Leader Blues

Sunday, December 17, 2006

TOP STORY >>Community center now open to public

IN SHORT: Ribbon cutting in Cabot will usher in a healthy New Year for local residents.

Leader deputy managing editor

The $4.1 million Veterans Park Community Center, 508 N. Lincoln St. in Cabot has more than 300 memberships and more are expected after yesterday’s ribbon cutting to officially open the facility, which includes a 25-meter pool, a therapy pool, a walking track, meeting rooms and two basketball courts.

“We hope to sell 600 memberships and we could top out at 1,100,” said Carroll Astin, director of Cabot Parks and Recreation.
During the ribbon cutting, Mayor Stubby Stumbaugh said preliminary special-census numbers show more than 22,000 residents in Cabot, the Veterans Park Community Center will help the community continue growing.

“It’s a blessing for our seniors and for children enrolled in Camp Cabot who will no longer have to spend the hot summers in an un-airconditioned facility,” Stumbaugh said.

Camp Cabot, a recreation program for school-aged children, is typically held in the summer at the former Cabot Parks and Recreation facilities on Richie Road.

A winter version of Camp Cabot will be held from 7 a.m. to 5 p.m. Thursday, Dec. 21, Friday, Dec. 22 and Tuesday, Dec. 26 through Friday, Dec. 29 and Tuesday, Jan. 2.

The facility is enormously popular with older children from Cabot High School and Cabot Junior High North. After school Tuesday afternoon, more than 60 students swarmed the facility to play basketball.

Mayor-elect Eddie Joe Williams said he plans to launch a community-wide fitness program in January. Citizens will be awarded points for hours spent exercising.

Each month there will be a meeting at Veterans Park Community Center with guest speakers covering a variety of health-related topics. Participants with the most points will be entered into a monthly drawing for a free membership to Veterans Park Community Center.

The 34,388-square-foot facility has a full-sized basketball court, a concession stand, a 25-meter pool and a 320-square-foot, heated therapy pool with dressing rooms and showers on the first floor.

On the second floor is the walking track balcony overlooking the basketball court, an observation area for the pool and a carpeted 1,750-square-foot meeting room.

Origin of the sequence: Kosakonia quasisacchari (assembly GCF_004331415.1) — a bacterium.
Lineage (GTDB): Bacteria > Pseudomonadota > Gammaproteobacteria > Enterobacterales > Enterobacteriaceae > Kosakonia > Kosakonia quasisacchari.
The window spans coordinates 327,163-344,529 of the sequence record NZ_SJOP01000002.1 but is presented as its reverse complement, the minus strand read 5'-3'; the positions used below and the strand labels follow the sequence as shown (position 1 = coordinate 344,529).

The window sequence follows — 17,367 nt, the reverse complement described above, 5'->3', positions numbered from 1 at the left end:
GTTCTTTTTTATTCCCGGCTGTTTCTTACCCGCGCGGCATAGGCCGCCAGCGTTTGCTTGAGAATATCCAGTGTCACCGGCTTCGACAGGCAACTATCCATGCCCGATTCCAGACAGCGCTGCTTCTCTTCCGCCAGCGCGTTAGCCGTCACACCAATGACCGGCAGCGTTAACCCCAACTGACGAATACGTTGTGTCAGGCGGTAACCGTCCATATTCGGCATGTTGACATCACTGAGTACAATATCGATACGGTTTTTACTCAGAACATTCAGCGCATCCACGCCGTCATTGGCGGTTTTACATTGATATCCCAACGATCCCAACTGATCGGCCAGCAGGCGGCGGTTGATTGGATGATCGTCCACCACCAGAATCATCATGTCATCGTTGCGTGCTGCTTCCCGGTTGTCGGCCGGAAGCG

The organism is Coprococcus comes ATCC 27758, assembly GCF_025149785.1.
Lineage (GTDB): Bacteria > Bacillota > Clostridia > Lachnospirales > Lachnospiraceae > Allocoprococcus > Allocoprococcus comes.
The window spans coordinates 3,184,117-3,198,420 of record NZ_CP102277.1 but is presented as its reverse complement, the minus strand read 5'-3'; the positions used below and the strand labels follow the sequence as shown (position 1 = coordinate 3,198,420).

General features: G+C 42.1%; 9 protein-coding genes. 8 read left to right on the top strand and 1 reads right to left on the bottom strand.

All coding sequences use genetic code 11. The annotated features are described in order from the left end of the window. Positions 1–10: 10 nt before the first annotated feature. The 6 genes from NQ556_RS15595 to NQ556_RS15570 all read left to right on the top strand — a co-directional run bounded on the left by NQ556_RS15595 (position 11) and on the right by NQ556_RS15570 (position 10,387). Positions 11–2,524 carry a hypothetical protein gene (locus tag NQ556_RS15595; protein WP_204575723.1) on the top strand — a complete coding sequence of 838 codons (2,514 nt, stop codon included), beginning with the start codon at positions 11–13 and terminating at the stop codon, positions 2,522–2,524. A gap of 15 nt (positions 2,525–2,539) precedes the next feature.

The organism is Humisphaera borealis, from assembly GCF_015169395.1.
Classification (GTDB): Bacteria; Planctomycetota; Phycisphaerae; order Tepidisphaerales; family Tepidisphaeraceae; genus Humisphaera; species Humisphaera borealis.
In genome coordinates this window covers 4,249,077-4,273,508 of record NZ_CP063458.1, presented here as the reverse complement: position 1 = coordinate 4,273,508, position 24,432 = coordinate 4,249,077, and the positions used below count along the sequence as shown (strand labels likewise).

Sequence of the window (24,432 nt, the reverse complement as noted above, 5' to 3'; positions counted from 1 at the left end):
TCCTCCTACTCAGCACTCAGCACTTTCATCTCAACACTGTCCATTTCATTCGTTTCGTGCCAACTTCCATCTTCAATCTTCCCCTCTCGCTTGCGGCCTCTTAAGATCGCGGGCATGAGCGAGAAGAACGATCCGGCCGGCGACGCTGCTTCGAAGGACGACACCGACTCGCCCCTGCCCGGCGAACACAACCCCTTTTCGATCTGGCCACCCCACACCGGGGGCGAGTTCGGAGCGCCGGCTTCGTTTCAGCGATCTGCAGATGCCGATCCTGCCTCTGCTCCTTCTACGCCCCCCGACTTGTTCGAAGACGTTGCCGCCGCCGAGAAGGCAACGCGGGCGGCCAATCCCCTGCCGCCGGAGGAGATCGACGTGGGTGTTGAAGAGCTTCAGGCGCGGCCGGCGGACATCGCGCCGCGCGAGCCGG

Members of American Legion Post 71 said they’re excited about having a nice place to meet each month.

“Cabot has a shortage of meeting rooms so as a group, we’ll get a lot of use out of it. Personally, I’ll probably use the walking track and maybe try the pool,” said Jim Mathis, commander of American Legion Post 71. Billyee Everett, director of the Cabot Chamber of Commerce, says in addition to the positive comments she’s heard from individuals, many other groups have expressed interest in meeting at the center.

“I think it is an awesome structure for our community and it’s a wonderful place to have a meeting,” Everett said.
Across from the meeting room is an exercise room equipped with two treadmills, two cross-training machines, a stair-climbing machine and a recumbent bike. Earlier this week Cabot Parks and Recreation Commission approved $9,000 for a four-station weight machine to be installed in the room.

“I don’t think this will put us in competition with the for-profit facilities in town, but we’ve had a lot of seniors request it to improve their flexibility,” said Mark Stocks, chairman of the commission.

Located on Hwy. 38 across from Cabot High School on eight acres that used to be the American Legion ball field, the community center has been a long time in coming.

Former Mayor Joe Allman was in his second term in office when Astin first presented to the city council pencil drawings of the building he wanted the city to build. Talk about the need for a facility with a heated swimming pool started almost a decade ago with the first parks commission.

The city purchased land for the center six years ago when American Legion Post 71 offered to sell the property to the city for $50,000.

With council approval, Allman bought the property, but it wasn’t until Mayor Stubby Stumbaugh took office that city voters were asked to reroute existing city revenue (a portion of the city’s 1.5 percent hamburger tax and a portion of the city millage) to pay for the facility.

When late in 2004, the construction bids came in at almost $1 million more than the 20-year bonds for $3 million the city had sold to local banks to pay for the center, the project stalled for several months while city leaders worked with architects to get the price down.

Eventually the extra money for building was included in a second bond issue funded in 2005 by extending an existing one-cent sales tax.

The center will be open seven days a week. From Monday through Thursday it will be open from 5 a.m. until 9 p.m. On Friday, the hours are 5 a.m. until 10 p.m., and on Saturday and Sunday, the hours are 8 a.m. until 8 p.m.
At www.cabotparks.net community members can register and pay for programs such as basketball, aerobics, fitness and swimming.
After registering and paying, users will receive an e-mail immediately to confirm their enrollment.
Daily use passes are $3. A 20-day, punch-card pass is $50 for adults and $35 people 18 and under.

Monthly passes are available for $45 per month for a family, $35 per month for couples, $30 per month for adults and $25 per month for children.

Annual passes are $360 for a family, $270 for married adults, $240 for senior couples and single adults and $200 for children.

A 10 percent corporate discount for businesses with five or more employees is available. Walking passes are available for $10 per month.

For more information, call 605-1506.